WASHINGTON -- Cheered on by busloads of relatives and well-wishers, Rep. Wayne T. Gilchrest was sworn in today as Maryland's newest member of Congress.
The festive atmosphere on Capitol Hill was dimmed, however, by the threat of war in the Middle East. Lawmakers began attending a series of briefings by congressional leaders and Bush administration officials amid speculation that Congress would be asked to approve some sort of resolution.
Gilchrest, R-1st, said House Minority Leader Bob Michel, R-Ill., urged members to show Iraq a united front.
"If we hold on to our sense of unity and throw out partisan politics and decide that we as Americans want to solve this problem, we will," Gilchrest said.
Gilchrest said he was told some consideration was given to introducing a resolution like the one approved by the United Nations, giving Iraq a Jan. 15 deadline to withdraw from Kuwait.
But that was business. And it did not faze Gilchrest's young daughter, Katie, who sat with him on the House floor during the ceremonies.
Relatives and friends filled Gilchrest's office in the Cannon House Office Building and overflowed into the hallway, under his newly hung nameplate.
Gilchrest's parents from Rahway, N.J., his five brothers and an assortment of other kin drank soft drinks with visiting residents of the First District and well-wishers such as Sen. Paul S. Sarbanes, D-Md.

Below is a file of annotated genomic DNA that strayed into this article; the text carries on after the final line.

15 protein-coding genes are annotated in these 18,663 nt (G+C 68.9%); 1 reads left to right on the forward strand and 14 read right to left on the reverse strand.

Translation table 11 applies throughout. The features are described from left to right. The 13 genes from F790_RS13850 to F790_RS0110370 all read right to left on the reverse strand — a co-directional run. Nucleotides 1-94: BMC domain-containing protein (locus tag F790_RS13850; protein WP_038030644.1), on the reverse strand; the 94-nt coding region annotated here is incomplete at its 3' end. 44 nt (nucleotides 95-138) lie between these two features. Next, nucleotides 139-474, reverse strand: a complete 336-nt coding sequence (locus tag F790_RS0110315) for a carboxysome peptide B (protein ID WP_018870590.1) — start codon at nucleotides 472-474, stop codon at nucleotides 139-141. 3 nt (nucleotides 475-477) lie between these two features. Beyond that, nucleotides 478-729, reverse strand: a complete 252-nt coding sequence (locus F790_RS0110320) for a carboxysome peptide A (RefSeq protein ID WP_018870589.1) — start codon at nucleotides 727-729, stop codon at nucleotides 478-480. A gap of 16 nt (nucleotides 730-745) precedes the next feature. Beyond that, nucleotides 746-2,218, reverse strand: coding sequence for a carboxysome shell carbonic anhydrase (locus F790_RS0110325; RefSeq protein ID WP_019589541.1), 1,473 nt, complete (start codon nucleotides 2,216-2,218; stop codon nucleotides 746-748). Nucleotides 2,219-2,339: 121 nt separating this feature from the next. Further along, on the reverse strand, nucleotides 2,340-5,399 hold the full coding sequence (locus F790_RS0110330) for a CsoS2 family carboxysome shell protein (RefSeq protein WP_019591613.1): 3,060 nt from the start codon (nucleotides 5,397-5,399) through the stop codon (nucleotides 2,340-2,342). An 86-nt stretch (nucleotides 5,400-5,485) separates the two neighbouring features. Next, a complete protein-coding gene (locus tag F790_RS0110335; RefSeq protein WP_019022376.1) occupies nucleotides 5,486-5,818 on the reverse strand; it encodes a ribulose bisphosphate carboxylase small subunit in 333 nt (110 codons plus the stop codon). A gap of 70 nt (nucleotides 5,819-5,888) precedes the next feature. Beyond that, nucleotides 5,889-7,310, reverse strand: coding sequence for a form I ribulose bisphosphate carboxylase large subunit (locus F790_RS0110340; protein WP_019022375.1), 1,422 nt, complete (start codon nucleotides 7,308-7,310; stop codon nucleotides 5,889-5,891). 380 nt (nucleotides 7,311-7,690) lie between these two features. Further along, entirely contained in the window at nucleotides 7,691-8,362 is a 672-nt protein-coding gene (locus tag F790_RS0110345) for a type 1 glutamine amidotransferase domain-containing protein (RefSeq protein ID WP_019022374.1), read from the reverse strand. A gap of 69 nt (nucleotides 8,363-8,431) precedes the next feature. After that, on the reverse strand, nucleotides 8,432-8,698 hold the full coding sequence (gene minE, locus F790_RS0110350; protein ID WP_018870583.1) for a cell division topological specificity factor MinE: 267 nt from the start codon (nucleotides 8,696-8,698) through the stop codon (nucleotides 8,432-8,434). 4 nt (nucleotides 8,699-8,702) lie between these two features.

"A once-in-a-lifetime opportunity," said Barbara Gilchrest, Wayne's wife, as she busily greeted people.
Gilchrest's mother, Elizabeth, said she wasn't surprised by her son's election, although he is the first politician in the family.
"Wayne is a very determined person," she said, "and he believes everything he says because it's from his heart. He's been like that since he was a boy."
Gilchrest's campaign staff was on hand and recalled the two-year struggle to get him elected.
"We worked long and hard to get here," said campaign aide Emmett Duke.
Duke is one of several campaign aides who have been named part of Gilchrest's congressional staff. Tony Caligiuri has been named chief of staff.
One of the first chores faced by the Gilchrest staff is setting up his congressional office. It's not the office of his predecessor, Democrat Roy P. Dyson, but includes equipment and furniture from Dyson's old office. Despite the chaos, Caligiuri said he was pleased with the new office, which measures about 1,000 square feet.
"Relative to the other offices, this is one of the biggest," he said.
Caligiuri said Dyson has not assisted in the transition and that, in fact, he never has contacted Gilchrest since losing the election.
"Never heard from him," Caligiuri said.